We’re currently working on adding support to 32blit to allow all drawing operations on a surface to automatically apply a transform – making the code above even simpler. It’s good that you get to see what goes on under the hood though.

What else could we do with it?

The tilt sensor is an extra set of analog inputs that you can use to make your games more interesting.

Tilt control could be offered as an alternative to the analog stick for some types of game.

It could be the primary input, like in a marble maze game, or just add a bit of interest, perhaps by changing the forces that apply to your particle effects.

Some ideas to try out:

  • Rotation – change gameplay depending on whether you’re holding it horizontally or vertically.
  • Turning – give the player more direct control over their steering inputs.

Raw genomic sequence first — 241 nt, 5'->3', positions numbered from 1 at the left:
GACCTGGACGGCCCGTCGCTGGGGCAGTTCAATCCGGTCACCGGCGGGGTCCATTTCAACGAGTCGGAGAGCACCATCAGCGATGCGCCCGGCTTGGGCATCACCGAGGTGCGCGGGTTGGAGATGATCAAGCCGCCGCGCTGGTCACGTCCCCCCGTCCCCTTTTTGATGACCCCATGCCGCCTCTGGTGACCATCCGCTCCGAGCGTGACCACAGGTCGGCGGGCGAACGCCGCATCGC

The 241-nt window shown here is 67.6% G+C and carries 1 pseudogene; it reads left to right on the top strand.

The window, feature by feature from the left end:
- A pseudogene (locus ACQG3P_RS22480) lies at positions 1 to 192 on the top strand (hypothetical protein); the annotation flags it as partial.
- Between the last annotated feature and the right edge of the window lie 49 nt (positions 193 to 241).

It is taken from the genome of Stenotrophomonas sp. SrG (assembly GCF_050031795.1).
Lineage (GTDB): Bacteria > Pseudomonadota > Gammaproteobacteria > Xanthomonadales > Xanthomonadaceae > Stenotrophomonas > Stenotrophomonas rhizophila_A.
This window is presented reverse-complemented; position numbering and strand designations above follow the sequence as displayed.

• Parallax – enhace parallax effects by adding a touch of extra offset based on tilt.
  • Gravity – have your game physics take into account the current “down” direction.

No doubt you’ll come up with some great ideas too – make sure you share them with us!

Pushing our luck

One of our 32blit sample projects is a virtual sandbox which uses the tilt sensor to determine the direction the sand flows. Here we’re processing 5,000 separate “sand particles” in realtime which interact with each other and respond to the tilt of the device.

Here’s a video of the example running on my prototype 32blit:

Save hours by not having to drive to the beach!

It’s a lot of fun to play with and all of the source code will be in the main 32blit code repository so that you can pull it apart, modify it, and learn from it.

Get involved

32blit is the retro-inspired handheld console with open-source firmware. It provides a single hardware platform, a great set of game creation tools, examples, and tutorials to play with.

We'll introduce you to everything you need to know about 32blit and game coding. It's a step-by-step journey from the basics all the way to finishing your first game.